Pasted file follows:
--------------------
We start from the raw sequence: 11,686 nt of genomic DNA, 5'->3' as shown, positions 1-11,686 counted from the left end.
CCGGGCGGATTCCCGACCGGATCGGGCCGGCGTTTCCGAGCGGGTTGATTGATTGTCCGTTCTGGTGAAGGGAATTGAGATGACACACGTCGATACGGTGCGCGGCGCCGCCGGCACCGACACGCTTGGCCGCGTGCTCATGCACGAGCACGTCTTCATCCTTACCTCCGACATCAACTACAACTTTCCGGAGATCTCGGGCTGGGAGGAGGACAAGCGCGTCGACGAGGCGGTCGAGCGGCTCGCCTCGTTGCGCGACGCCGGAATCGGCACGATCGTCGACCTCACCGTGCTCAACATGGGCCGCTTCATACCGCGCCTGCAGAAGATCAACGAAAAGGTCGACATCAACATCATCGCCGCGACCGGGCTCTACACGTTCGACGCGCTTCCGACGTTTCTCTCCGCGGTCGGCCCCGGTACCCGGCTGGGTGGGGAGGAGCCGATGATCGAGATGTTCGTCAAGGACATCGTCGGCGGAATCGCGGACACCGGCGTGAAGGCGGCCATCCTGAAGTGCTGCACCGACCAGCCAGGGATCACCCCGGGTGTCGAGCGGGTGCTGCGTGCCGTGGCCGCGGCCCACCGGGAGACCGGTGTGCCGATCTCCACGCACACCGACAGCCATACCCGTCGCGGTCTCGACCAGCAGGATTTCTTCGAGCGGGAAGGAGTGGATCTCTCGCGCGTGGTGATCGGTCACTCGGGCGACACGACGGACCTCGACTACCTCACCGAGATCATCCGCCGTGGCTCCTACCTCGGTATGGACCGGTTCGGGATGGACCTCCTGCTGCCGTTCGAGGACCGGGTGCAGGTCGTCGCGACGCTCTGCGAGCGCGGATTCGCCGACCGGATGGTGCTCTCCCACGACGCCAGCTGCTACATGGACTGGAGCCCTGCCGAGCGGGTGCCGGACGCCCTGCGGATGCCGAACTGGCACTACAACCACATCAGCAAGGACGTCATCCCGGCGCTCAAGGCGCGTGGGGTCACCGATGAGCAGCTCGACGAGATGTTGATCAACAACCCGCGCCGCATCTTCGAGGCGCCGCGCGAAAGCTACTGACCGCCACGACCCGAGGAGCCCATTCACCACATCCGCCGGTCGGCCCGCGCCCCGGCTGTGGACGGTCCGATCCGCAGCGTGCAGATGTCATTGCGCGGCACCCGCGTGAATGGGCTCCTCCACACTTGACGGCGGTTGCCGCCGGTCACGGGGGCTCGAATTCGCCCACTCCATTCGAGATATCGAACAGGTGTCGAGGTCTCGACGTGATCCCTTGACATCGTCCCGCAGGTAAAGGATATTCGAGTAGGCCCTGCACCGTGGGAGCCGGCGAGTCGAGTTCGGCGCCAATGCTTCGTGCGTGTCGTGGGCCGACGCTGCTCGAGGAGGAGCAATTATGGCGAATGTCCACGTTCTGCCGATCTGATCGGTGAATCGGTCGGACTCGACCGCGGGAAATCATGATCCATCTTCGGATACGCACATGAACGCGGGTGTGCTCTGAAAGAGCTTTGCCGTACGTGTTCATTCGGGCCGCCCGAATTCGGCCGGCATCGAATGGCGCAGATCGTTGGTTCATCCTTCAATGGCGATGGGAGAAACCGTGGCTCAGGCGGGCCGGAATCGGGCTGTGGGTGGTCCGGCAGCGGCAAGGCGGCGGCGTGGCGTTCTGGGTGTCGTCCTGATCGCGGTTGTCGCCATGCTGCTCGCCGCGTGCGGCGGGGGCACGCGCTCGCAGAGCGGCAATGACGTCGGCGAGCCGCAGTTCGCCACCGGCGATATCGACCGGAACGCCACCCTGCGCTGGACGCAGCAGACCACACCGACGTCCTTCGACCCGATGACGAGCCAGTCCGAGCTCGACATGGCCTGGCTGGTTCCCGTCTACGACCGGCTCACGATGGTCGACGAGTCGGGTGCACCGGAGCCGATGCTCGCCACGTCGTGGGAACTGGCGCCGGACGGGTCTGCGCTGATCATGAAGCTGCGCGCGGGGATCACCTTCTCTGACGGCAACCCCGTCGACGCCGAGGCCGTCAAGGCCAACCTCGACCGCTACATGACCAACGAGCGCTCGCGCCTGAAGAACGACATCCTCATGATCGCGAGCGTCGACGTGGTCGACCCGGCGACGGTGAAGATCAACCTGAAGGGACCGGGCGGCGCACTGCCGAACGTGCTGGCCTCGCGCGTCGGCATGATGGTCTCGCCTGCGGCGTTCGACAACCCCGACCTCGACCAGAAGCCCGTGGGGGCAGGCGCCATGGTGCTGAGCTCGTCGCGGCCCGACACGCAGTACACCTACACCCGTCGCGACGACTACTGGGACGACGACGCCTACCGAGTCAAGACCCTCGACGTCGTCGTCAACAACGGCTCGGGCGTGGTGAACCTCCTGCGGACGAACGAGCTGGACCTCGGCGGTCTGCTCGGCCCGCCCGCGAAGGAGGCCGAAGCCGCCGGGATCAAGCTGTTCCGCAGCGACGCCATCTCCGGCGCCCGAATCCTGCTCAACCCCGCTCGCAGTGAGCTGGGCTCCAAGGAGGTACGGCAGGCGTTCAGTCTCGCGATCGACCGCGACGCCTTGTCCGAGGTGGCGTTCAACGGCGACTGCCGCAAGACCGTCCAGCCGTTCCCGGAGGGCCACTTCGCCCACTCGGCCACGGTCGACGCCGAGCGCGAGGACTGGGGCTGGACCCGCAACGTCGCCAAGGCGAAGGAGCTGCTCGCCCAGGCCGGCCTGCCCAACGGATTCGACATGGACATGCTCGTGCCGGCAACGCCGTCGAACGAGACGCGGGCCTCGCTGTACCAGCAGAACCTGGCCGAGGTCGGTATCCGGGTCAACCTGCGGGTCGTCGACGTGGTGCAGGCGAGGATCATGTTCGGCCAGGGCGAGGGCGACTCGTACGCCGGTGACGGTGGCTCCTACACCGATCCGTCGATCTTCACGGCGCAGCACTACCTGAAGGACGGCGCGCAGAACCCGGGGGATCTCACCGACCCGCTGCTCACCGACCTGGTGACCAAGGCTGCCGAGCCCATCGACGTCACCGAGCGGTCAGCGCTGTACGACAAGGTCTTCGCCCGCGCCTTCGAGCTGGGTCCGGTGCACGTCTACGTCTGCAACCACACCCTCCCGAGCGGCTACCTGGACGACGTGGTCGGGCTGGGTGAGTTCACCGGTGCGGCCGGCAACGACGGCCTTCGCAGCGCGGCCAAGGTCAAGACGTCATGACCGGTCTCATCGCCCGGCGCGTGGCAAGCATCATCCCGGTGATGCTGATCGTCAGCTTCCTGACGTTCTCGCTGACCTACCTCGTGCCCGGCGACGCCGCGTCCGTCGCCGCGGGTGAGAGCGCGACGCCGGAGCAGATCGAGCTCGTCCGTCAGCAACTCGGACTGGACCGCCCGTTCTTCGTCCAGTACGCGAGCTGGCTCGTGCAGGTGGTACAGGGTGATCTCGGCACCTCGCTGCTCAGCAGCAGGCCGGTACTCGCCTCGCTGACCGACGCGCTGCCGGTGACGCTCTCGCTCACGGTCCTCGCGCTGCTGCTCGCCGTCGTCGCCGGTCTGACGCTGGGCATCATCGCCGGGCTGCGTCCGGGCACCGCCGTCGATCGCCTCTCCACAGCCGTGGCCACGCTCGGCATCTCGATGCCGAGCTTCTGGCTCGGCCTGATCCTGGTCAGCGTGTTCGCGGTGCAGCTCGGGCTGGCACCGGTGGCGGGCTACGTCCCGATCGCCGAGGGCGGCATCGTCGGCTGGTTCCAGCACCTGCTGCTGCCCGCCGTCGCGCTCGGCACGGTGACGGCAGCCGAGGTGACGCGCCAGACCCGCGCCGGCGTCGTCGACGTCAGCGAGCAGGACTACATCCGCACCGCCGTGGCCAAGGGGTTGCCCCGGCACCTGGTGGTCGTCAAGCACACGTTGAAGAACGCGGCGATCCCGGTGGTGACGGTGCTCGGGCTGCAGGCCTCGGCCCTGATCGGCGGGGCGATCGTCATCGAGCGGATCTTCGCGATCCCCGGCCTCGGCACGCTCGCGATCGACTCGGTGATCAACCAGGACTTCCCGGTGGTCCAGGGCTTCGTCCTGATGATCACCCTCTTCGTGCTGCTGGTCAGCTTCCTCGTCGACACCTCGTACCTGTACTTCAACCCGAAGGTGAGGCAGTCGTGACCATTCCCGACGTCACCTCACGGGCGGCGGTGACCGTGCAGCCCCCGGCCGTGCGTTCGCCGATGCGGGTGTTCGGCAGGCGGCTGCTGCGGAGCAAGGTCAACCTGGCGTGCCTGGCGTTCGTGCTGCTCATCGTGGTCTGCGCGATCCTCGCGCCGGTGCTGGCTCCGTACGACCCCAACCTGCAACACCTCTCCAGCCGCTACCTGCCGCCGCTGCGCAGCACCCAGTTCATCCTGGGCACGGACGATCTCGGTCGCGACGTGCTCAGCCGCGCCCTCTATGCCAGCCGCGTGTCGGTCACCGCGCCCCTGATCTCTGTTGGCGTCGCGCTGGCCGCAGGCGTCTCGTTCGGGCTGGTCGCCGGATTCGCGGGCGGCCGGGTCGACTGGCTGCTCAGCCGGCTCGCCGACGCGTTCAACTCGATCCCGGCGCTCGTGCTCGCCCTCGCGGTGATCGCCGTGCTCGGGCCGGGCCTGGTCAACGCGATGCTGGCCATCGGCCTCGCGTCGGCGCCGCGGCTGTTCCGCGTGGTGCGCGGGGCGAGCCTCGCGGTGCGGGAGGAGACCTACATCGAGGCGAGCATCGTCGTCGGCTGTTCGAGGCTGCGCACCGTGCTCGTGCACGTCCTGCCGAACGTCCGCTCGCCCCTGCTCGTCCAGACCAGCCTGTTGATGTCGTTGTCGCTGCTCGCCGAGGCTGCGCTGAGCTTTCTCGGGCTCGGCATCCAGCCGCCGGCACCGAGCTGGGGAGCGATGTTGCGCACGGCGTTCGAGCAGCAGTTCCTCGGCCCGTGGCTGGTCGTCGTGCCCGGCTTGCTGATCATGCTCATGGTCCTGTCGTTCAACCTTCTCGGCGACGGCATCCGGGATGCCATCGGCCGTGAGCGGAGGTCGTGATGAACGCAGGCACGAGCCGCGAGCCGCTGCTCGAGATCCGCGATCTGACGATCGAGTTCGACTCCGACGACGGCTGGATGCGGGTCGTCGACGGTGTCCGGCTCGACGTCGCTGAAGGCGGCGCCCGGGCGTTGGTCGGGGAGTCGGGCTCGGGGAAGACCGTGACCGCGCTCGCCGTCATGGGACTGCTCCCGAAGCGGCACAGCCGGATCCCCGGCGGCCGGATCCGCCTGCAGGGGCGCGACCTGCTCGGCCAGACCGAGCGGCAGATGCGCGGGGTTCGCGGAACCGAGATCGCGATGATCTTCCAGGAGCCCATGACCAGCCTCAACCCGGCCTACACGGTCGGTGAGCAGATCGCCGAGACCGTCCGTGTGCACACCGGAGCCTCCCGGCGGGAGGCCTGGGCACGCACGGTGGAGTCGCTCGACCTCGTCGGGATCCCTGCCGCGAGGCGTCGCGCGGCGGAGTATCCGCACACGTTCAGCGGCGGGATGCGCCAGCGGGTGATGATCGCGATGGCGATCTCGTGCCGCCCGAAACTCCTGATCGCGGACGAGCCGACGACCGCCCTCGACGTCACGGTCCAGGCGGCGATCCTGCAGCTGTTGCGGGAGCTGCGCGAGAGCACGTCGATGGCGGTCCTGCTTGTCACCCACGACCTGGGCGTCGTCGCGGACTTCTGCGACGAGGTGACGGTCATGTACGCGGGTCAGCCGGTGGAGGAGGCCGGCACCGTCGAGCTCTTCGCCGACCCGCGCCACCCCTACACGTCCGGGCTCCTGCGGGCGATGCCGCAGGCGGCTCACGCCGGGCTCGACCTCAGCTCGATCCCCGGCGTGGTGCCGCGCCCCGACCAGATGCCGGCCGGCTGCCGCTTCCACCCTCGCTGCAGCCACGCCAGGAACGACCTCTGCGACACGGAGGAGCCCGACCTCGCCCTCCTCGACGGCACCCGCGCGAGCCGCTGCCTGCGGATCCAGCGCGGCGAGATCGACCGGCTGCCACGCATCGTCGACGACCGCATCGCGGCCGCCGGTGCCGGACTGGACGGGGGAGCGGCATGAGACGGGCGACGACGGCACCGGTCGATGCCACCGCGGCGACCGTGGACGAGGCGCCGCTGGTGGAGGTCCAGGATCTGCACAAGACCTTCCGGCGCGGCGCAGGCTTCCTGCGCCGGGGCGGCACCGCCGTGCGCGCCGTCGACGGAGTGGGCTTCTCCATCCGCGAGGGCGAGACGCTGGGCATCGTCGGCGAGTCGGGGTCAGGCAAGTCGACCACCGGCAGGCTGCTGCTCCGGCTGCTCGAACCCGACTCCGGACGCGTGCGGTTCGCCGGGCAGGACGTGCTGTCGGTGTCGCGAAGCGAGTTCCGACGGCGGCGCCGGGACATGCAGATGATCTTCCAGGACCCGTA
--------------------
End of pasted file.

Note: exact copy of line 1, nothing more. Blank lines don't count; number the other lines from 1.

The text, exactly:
We start from the raw sequence: 11,686 nt of genomic DNA, 5'->3' as shown, positions 1-11,686 counted from the left end.